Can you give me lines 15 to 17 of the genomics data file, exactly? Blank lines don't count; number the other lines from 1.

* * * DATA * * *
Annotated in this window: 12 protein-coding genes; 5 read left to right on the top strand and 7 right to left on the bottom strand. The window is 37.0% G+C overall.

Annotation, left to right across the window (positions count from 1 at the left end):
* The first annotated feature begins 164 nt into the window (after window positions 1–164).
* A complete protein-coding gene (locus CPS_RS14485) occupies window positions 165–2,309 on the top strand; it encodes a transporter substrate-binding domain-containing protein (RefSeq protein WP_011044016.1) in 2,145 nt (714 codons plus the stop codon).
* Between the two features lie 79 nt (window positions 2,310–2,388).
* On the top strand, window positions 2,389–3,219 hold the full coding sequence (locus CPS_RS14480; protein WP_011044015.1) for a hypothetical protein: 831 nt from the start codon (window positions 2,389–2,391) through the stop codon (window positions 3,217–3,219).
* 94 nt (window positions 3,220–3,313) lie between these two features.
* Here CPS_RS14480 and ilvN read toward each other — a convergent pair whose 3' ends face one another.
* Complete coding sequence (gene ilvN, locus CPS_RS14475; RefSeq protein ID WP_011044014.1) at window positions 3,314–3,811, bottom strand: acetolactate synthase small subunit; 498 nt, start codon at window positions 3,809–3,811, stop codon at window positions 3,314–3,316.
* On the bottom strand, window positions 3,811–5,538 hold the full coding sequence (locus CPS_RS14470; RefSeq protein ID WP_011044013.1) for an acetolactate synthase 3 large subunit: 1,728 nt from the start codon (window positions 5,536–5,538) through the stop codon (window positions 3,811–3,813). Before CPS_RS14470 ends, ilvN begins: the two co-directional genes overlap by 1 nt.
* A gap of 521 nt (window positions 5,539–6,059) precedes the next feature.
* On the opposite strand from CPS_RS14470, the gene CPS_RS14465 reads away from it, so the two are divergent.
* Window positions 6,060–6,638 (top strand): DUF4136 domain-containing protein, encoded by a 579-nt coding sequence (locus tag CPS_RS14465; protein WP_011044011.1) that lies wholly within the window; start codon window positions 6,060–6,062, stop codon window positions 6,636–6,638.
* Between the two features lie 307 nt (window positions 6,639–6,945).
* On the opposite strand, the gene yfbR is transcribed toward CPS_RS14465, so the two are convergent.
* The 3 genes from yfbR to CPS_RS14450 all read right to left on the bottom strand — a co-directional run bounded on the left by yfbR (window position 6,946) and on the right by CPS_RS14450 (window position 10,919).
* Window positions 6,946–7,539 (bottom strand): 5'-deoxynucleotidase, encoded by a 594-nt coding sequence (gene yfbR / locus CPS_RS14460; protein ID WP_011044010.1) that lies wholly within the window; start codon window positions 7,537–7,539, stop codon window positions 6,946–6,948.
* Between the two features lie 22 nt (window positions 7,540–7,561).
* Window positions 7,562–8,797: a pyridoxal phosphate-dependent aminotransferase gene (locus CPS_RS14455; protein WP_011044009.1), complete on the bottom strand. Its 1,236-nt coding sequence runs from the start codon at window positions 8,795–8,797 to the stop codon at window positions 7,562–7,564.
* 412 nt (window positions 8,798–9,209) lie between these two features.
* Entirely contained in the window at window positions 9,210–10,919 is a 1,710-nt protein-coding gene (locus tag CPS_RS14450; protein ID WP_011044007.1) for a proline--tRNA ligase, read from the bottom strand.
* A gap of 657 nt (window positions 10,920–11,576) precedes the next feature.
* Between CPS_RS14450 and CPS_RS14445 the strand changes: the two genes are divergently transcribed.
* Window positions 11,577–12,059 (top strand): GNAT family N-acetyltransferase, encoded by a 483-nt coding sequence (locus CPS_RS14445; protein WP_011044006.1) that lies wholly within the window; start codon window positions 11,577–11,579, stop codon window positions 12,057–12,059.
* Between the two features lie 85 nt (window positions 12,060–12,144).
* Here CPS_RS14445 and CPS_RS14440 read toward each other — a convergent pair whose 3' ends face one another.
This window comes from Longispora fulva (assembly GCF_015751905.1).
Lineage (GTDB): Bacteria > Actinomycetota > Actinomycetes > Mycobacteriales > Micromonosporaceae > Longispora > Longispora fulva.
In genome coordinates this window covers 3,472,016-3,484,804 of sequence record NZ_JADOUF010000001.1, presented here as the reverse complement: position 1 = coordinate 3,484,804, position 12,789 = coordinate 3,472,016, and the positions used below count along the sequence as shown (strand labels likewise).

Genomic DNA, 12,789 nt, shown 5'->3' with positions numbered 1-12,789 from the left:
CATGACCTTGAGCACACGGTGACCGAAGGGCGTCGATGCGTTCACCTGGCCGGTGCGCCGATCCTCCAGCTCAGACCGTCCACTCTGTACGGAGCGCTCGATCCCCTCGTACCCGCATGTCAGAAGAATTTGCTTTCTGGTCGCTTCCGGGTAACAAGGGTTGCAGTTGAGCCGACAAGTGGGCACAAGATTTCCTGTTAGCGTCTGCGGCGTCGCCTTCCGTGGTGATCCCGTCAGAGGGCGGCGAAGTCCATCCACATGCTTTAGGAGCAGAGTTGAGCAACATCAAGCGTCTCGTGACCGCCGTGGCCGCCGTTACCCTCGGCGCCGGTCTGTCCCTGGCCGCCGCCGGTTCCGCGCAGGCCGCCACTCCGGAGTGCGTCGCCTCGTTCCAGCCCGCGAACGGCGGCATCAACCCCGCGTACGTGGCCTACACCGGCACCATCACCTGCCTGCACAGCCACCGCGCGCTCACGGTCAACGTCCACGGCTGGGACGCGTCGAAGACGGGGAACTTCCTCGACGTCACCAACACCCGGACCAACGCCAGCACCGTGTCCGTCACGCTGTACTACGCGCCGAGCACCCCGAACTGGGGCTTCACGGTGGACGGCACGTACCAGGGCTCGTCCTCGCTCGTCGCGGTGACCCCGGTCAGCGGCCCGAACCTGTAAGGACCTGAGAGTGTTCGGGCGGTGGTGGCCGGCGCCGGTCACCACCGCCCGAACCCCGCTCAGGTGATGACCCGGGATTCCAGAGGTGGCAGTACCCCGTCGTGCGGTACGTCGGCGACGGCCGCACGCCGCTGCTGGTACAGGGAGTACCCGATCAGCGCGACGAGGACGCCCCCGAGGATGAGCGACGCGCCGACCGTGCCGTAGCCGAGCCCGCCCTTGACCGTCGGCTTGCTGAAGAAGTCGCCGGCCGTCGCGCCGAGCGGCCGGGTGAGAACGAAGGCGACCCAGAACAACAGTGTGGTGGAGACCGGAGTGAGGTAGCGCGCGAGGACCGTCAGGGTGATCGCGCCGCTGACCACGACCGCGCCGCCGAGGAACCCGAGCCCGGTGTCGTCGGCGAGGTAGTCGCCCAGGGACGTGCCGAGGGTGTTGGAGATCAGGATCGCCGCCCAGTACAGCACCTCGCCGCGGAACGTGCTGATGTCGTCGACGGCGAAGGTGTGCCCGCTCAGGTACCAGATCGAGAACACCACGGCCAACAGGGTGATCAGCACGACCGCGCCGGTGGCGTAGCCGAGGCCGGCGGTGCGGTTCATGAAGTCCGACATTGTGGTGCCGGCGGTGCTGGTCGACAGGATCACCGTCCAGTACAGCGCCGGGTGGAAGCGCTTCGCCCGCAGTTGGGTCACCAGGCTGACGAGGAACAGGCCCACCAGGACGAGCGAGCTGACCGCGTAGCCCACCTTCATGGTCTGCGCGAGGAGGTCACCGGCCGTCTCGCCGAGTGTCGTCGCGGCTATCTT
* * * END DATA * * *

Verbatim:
* On the opposite strand, the gene yfbR is transcribed toward CPS_RS14465, so the two are convergent.
* The 3 genes from yfbR to CPS_RS14450 all read right to left on the bottom strand — a co-directional run bounded on the left by yfbR (window position 6,946) and on the right by CPS_RS14450 (window position 10,919).
* Window positions 6,946–7,539 (bottom strand): 5'-deoxynucleotidase, encoded by a 594-nt coding sequence (gene yfbR / locus CPS_RS14460; protein ID WP_011044010.1) that lies wholly within the window; start codon window positions 7,537–7,539, stop codon window positions 6,946–6,948.